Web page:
January 21: Agnes, Martyr at Rome, 304

Welcome to the Holy Women, Holy Men blog! We invite you to read about this commemoration, use the collect and lessons in prayer, whether individually or in corporate worship, then tell us what you think. For more information about this project, click here.

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About this Commemoration

As a child of twelve years, Agnes suffered for her faith, in Rome, during the cruel persecution of the Emperor Diocletian. After rejecting blandishments and withstanding threats and tortures by her executioner, she remained firm in refusal to offer worship to the heathen gods, and was burned at the stake—or, according to another early tradition, was beheaded with the sword. The early Fathers of the Church praised her courage and chastity, and remarked upon her name, which means “pure” in Greek and “lamb” in Latin.

Pilgrims still visit Agnes’ tomb and the catacomb surrounding it,  beneath the basilica of her name on the Via Nomentana in Rome that Pope Honorius I (625–638) built in her honor to replace an older shrine erected by the Emperor Constantine. On her feast day at the basilica, two lambs are blessed, whose wool is woven into a scarf called the pallium, with which the Pope invests archbishops. Pope Gregory the Great sent such a pallium in 601 to Augustine, the first Archbishop of Canterbury. A representation of the pall appears on the coat of arms of Archbishops of Canterbury to this day.

Collects

i Almighty and everlasting God, who dost choose those whom the world deemeth powerless to put the powerful to shame: Grant us so to cherish the memory of thy youthful martyr Agnes, that we may share her pure and steadfast faith in thee; through Jesus Christ our Lord, who liveth and reigneth with thee and the Holy Spirit, one God, forever and ever. Amen.

ii Almighty and everlasting God, you choose those whom the world deems powerless to put the powerful to shame: Grant us so to cherish the memory of your youthful martyr Agnes, that we may share her pure and steadfast faith in you; through Jesus Christ our Lord, who lives and reigns with you and the Holy Spirit, one God, for ever and ever. Amen.

Lessons

Song of Solomon 2:10–13

2 Corinthians 6:16–18

Matthew 18:1–6

Psalm

45:11–16

Preface of  a Saint (3)

Text from Holy, Women, Holy Men: Celebrating the Saints © 2010 by The Church Pension Fund. Used by permission.

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We invite your reflections about this commemoration and its suitability for the official calendar and worship of The Episcopal Church. How did this person’s life witness to the Gospel? How does this person inspire us in Christian life today?

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7 Responses to January 21: Agnes, Martyr at Rome, 304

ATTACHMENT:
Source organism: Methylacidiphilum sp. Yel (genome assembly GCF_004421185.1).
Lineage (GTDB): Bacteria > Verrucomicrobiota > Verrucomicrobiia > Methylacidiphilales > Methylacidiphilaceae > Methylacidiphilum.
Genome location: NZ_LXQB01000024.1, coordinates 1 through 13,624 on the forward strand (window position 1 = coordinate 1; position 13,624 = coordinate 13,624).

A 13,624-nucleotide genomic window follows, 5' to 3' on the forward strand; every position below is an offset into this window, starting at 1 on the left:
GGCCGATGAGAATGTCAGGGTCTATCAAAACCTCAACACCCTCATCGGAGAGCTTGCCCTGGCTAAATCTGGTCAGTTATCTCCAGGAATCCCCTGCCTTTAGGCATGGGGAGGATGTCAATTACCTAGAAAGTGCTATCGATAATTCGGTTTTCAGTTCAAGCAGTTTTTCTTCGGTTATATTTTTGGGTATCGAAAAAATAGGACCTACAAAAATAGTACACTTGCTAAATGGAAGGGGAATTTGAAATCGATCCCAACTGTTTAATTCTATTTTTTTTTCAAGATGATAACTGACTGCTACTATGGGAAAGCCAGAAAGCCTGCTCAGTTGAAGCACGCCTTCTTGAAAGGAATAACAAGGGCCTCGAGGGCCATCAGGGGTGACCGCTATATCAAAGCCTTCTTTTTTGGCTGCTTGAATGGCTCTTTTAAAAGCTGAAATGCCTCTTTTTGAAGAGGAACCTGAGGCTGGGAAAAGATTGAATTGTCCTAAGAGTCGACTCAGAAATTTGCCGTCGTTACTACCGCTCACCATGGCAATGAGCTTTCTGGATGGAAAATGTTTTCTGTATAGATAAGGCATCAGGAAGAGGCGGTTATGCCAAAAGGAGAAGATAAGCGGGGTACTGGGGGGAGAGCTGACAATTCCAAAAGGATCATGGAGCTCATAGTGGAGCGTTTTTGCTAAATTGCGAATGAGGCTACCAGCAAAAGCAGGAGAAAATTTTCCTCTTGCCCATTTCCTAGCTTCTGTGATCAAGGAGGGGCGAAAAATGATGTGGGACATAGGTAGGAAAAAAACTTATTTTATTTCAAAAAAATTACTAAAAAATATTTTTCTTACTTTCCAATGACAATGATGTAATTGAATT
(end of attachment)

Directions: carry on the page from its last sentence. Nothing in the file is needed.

1. Michael Hartney says:

    New New Testament reading: This reading seems to fit well the beloved Agnes. .

  2. Skip Higgins says:

    I like to print the pic & copy and give them to folks I know whose name is the same as the saint-of-the-day. Could you put a link on your page to go to a ‘printable version?’ As it stands for me, it is a ‘cut and paste’ operation’ twice, once for the copy and once for the pic. On the other hand, I love the daily reference and your background information on the saints. It is a wonderful resource for this Protestant-Episcopalian/Anglo-Catholic/Left-Wing-Christian. Thank you so much for your diligence!

    Skip Higgins on the Mississippi Gulf Coast, having recovered after Hurricane Katrina…..

  3. Steve Lusk says:

    Agnes was once thought to have perished in the persecutions of Diocletian in 304, but recent research has suggested she may have been martyred as early as 250. We have accounts of Agnes’ martyrdom written by Damascus of Rome (c. 304-84), Ambrose of Milan (339-97), and Prudentius (348-c. 410). All were written within a century of the traditional date of her death, but, unfortunately, apart from the saint’s age and gender, the three agree on little else.
    The pallium was originally a rectangular cloak, worn by Roman men, which was folded and carried over the shoulders when not needed for warmth. An abbreviated version, more like a scarf than a cloak, was adopted by the Roman emperors and other high officials as a badge of office. By the 4th century, many bishops were wearing pallia as part of their regalia. The Roman pontiffs began sending pallia to selected bishops as a mark of special esteem, and by the 9th century it had become the distinctive insignia of a metropolitan bishop.
    The sketchy documentation of Agnes’ life makes it difficult to explain why she is honored above other martyrs of her era and exactly how she is to be emulated. Her connection to the pallium has nothing to do with her life and witness, and while the fact that the ABC’s blazon includes a pallium is of some antiquarian interest, I’m not sure how it matters to today’s Christian. Still, Agnes’ feast is an old and beloved one, so it must be kept, if only for the sake of unmarried girls (pace Keats):
    St. Agnes’ Eve — Ah, bitter chill it was!
    The owl, for all his feathers, was a-cold;
    The hare limp’d trembling through the frozen grass,
    And silent was the flock in woolly fold:
    Numb were the Beadsman’s fingers, while he told
    His rosary, and while his frosted breath,
    Like pious incense from a censer old,
    Seem’d taking flight for heaven, . . .
    . . . These let us wish away,
    And turn, sole-thoughted, to one Lady there,